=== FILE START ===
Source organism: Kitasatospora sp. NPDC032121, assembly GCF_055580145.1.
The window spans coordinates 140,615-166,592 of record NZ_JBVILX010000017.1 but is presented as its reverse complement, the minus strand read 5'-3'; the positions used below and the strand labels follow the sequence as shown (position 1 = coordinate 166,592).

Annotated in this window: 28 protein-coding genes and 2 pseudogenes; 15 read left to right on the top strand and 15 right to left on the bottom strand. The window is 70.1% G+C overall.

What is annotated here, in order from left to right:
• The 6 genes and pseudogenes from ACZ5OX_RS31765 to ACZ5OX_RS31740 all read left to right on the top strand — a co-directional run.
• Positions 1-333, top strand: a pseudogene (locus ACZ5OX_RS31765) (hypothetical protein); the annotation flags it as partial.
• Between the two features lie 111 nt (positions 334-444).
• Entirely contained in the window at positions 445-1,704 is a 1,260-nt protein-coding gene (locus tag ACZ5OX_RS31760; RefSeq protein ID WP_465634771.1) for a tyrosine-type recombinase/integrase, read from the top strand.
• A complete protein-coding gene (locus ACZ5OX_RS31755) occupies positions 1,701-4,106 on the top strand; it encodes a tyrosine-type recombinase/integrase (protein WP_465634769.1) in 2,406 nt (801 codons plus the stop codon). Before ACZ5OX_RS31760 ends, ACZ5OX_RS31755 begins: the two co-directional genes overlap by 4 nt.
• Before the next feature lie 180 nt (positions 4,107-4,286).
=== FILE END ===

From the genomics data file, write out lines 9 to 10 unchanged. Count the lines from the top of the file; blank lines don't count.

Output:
• A complete protein-coding gene (locus ACZ5OX_RS31755) occupies positions 1,701-4,106 on the top strand; it encodes a tyrosine-type recombinase/integrase (protein WP_465634769.1) in 2,406 nt (801 codons plus the stop codon). Before ACZ5OX_RS31760 ends, ACZ5OX_RS31755 begins: the two co-directional genes overlap by 4 nt.
• Before the next feature lie 180 nt (positions 4,107-4,286).